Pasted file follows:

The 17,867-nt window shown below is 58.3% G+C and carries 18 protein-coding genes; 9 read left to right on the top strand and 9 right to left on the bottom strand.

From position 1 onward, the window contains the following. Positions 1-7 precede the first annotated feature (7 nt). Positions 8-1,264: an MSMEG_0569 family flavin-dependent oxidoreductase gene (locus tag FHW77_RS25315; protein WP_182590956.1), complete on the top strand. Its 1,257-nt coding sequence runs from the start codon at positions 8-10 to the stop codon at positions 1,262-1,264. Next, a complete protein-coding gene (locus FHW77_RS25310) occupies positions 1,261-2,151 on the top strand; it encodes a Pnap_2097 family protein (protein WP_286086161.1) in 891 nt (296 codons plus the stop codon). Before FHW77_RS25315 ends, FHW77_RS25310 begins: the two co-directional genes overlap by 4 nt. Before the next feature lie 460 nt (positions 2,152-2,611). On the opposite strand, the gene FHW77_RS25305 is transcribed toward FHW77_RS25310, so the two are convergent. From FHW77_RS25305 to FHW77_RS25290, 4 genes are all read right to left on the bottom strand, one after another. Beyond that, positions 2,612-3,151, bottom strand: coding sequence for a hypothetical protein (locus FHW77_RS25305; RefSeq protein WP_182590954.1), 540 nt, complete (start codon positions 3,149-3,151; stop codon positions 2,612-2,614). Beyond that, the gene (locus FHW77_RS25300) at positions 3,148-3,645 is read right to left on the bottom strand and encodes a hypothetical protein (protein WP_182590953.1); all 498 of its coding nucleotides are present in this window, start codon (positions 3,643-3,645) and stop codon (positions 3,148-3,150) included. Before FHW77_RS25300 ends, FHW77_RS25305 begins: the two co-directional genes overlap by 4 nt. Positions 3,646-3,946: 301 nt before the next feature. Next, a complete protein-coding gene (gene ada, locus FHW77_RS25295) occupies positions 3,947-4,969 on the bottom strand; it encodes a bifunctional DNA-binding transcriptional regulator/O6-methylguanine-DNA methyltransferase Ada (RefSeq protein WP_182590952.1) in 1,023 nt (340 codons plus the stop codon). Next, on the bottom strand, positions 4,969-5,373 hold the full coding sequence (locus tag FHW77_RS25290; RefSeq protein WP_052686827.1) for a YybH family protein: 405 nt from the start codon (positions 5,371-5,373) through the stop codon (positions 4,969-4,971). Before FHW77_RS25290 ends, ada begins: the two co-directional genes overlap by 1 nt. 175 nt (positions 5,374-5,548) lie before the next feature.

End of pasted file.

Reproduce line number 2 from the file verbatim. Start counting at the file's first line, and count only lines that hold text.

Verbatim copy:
From position 1 onward, the window contains the following. Positions 1-7 precede the first annotated feature (7 nt). Positions 8-1,264: an MSMEG_0569 family flavin-dependent oxidoreductase gene (locus tag FHW77_RS25315; protein WP_182590956.1), complete on the top strand. Its 1,257-nt coding sequence runs from the start codon at positions 8-10 to the stop codon at positions 1,262-1,264. Next, a complete protein-coding gene (locus FHW77_RS25310) occupies positions 1,261-2,151 on the top strand; it encodes a Pnap_2097 family protein (protein WP_286086161.1) in 891 nt (296 codons plus the stop codon). Before FHW77_RS25315 ends, FHW77_RS25310 begins: the two co-directional genes overlap by 4 nt. Before the next feature lie 460 nt (positions 2,152-2,611). On the opposite strand, the gene FHW77_RS25305 is transcribed toward FHW77_RS25310, so the two are convergent. From FHW77_RS25305 to FHW77_RS25290, 4 genes are all read right to left on the bottom strand, one after another. Beyond that, positions 2,612-3,151, bottom strand: coding sequence for a hypothetical protein (locus FHW77_RS25305; RefSeq protein WP_182590954.1), 540 nt, complete (start codon positions 3,149-3,151; stop codon positions 2,612-2,614). Beyond that, the gene (locus FHW77_RS25300) at positions 3,148-3,645 is read right to left on the bottom strand and encodes a hypothetical protein (protein WP_182590953.1); all 498 of its coding nucleotides are present in this window, start codon (positions 3,643-3,645) and stop codon (positions 3,148-3,150) included. Before FHW77_RS25300 ends, FHW77_RS25305 begins: the two co-directional genes overlap by 4 nt. Positions 3,646-3,946: 301 nt before the next feature. Next, a complete protein-coding gene (gene ada, locus FHW77_RS25295) occupies positions 3,947-4,969 on the bottom strand; it encodes a bifunctional DNA-binding transcriptional regulator/O6-methylguanine-DNA methyltransferase Ada (RefSeq protein WP_182590952.1) in 1,023 nt (340 codons plus the stop codon). Next, on the bottom strand, positions 4,969-5,373 hold the full coding sequence (locus tag FHW77_RS25290; RefSeq protein WP_052686827.1) for a YybH family protein: 405 nt from the start codon (positions 5,371-5,373) through the stop codon (positions 4,969-4,971). Before FHW77_RS25290 ends, ada begins: the two co-directional genes overlap by 1 nt. 175 nt (positions 5,374-5,548) lie before the next feature.